Dr. Max Davie is a consultant community paediatrician, working in Lambeth as part of Evelina London Community services. He has a special clinical interest in the assessment and diagnosis of neurodevelopmental conditions in school-age children. He is Officer for Health Improvement at the RCPCH, and trustee and founder of the charity ADHD UK.
Hi my name is Anita, I’m 22 years old. I’m a biomedical science undergrad student at the University of Warwick and I was diagnosed with ADHD over a year ago. I have also had a lot of experience with CAMHS as I was under their care between the ages of 13-18 years old.
André Tomlin is an Information Scientist with 20 years experience working in evidence-based healthcare. He’s worked in the NHS, for Oxford University and since 2002 as Managing Director of Minervation Ltd, a consultancy company who do clever digital stuff for charities, universities and the public sector. Most recently André has been the driving force behind the Mental Elf and the National Elf Service. The Mental Elf is a blogging platform that presents expert summaries of the latest reliable research and disseminates this evidence across social media. They have published thousands of blogs over the last 10 years, written by experts and discussed by patients, practitioners and researchers. This innovative digital platform helps professionals keep up to date with simple, clear and engaging summaries of evidence-based research. André is a Trustee at the Centre for Mental Health and an Honorary Research Fellow at University College London Division of Psychiatry. He lives in Bristol, surrounded by dogs, elflings and lots of woodland!
Follow on Twitter @Mental_Elf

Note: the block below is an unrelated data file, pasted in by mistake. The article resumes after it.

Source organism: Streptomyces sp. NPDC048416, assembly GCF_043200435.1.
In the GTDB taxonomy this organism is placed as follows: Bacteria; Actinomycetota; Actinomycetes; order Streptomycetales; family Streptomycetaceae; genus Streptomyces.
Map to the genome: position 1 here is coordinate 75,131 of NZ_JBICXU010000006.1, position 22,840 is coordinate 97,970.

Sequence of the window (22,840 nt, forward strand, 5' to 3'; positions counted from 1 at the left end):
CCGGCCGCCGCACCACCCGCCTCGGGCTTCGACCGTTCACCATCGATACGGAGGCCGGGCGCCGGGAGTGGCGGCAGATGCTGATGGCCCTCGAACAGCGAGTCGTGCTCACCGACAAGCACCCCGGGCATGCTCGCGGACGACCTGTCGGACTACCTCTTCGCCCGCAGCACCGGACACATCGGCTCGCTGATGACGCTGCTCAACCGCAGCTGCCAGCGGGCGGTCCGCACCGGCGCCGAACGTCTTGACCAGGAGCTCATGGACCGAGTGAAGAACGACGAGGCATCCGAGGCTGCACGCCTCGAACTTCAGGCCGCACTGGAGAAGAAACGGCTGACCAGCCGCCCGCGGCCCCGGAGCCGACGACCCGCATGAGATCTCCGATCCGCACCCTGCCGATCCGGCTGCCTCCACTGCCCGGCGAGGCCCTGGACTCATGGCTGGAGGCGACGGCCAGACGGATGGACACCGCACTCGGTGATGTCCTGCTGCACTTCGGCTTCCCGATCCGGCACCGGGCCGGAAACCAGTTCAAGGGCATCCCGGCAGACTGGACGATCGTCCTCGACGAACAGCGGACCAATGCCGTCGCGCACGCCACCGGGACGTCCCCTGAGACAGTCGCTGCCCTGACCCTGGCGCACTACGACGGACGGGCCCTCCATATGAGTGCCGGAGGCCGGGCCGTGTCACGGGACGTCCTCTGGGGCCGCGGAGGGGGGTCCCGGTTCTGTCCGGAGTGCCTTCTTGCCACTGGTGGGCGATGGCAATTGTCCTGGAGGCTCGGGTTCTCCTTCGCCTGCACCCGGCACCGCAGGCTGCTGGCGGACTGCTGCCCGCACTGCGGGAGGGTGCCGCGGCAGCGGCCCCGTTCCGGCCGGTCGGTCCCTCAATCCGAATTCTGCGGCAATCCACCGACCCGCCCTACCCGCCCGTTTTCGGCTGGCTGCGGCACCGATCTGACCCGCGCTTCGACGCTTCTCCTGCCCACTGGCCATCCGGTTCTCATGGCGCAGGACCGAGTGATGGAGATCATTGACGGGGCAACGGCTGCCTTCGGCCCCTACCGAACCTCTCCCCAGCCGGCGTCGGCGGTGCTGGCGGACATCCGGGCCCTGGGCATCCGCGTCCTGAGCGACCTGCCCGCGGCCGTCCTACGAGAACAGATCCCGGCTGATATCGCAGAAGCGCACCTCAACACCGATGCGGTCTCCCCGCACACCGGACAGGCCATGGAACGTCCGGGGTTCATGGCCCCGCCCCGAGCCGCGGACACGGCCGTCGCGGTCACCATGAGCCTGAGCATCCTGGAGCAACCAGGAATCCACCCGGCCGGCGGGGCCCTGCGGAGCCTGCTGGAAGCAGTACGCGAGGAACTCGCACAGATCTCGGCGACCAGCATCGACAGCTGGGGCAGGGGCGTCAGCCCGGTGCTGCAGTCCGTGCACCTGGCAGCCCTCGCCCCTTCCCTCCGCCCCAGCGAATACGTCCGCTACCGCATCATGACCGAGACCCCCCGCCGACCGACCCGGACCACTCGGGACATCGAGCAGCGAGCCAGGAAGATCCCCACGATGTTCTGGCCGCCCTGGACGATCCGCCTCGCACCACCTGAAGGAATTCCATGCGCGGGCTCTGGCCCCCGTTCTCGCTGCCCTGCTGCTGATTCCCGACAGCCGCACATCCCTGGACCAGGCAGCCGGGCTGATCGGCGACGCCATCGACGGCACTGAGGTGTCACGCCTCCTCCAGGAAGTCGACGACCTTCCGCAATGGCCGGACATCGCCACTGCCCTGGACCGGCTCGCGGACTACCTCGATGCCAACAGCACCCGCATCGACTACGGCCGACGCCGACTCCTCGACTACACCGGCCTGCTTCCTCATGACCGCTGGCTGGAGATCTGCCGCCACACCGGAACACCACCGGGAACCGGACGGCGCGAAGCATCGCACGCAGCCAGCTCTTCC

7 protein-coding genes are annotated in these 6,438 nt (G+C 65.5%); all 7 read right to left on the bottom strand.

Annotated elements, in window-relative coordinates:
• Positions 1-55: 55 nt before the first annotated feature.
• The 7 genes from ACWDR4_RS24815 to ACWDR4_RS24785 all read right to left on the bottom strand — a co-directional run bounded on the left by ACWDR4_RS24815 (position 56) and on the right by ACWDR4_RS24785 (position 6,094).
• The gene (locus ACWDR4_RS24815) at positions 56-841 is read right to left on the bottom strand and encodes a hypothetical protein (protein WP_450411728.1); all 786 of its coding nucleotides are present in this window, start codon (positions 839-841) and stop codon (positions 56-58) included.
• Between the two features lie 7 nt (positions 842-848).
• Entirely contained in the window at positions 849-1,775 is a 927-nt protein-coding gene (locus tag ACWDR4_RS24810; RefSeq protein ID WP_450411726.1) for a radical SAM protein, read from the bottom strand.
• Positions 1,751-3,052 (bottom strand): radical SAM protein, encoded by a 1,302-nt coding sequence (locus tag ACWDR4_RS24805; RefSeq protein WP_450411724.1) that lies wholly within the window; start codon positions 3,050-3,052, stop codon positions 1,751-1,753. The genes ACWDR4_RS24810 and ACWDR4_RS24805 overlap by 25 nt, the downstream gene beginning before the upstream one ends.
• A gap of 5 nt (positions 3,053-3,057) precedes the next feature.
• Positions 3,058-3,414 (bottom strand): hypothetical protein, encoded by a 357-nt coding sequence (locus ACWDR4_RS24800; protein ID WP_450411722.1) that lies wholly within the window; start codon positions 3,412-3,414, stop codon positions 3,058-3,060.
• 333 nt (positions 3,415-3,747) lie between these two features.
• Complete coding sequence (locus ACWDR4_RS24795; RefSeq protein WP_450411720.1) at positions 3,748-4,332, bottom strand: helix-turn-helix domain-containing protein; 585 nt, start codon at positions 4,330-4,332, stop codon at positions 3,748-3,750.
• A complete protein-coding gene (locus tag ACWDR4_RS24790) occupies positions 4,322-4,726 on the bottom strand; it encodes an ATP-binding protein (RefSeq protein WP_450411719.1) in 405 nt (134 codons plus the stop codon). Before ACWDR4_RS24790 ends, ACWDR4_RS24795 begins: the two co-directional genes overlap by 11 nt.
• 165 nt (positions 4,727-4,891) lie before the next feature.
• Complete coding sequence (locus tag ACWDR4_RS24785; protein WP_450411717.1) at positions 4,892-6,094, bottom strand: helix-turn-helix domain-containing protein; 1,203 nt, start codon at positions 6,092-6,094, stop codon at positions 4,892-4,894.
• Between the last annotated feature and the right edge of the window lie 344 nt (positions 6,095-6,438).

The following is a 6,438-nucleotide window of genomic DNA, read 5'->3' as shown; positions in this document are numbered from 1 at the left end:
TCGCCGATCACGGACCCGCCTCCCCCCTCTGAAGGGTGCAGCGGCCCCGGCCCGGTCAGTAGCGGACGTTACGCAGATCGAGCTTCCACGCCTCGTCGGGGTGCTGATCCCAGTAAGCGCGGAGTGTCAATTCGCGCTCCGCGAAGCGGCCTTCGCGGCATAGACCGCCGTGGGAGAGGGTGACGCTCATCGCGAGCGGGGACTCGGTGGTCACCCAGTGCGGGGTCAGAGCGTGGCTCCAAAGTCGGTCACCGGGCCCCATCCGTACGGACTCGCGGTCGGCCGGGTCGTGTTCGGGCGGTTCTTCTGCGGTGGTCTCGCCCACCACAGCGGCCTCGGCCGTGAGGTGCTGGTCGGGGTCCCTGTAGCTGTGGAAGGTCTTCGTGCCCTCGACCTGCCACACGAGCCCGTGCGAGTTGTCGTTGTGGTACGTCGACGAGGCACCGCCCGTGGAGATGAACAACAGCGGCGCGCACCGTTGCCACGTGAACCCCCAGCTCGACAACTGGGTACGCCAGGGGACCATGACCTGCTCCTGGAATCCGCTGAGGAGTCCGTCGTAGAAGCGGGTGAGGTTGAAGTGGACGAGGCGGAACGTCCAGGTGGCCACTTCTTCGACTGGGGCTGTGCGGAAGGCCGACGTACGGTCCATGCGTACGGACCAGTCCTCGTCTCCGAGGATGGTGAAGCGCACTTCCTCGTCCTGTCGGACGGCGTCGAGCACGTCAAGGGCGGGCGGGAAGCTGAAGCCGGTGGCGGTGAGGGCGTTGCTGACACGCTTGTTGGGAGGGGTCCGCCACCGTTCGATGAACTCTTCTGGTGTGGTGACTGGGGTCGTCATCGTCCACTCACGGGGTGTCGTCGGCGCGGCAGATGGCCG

I am an Information Scientist with an interest in making knowledge from systematic research more accessible to people who need it. Since 1995 I’ve been attempting this in the area of Evidence-Based Health Care (EBHC), initially at the Centre for Evidence-Based Medicine in Oxford. In 2002 I co-founded Minervation Ltd to help organisations develop digital applications, educational resources and skills in EBHC. In that time I’ve worked with a wide variety of clients, large and small, across the public, private and third sectors. In 2011, I co-founded the National Elf Service to provide accessible, usable and reliable summaries of important new evidence, and am a regular contributor to The Mental Elf. I am on the Editorial Board of the BMJ Journal of Evidence-Based Medicine, and am an Editor of the James Lind Library.
Elisavet is a PhD student at the Social, Genetic and Developmental Psychiatry (SGDP) Centre, King’s College London (KCL). She undertook her BSc in Psychology at the University of Surrey, after which she joined SGDP Centre to complete her MSc in Developmental Psychology and Psychopathology. For her PhD, she is interested in investigating the role of genetic and environmental factors in the developmental heterogeneity of depression and anxiety. To do so, she is using a range of methods including growth curve and predictive modelling, the twin design, as well as longitudinal analyses. Elisavet is part of the Emotional, Development Intervention and Treatment (EDIT) Lab and the Twins Early Development Study (TEDS) team, and an active member of the SGDP Centre Anti-Racism Group.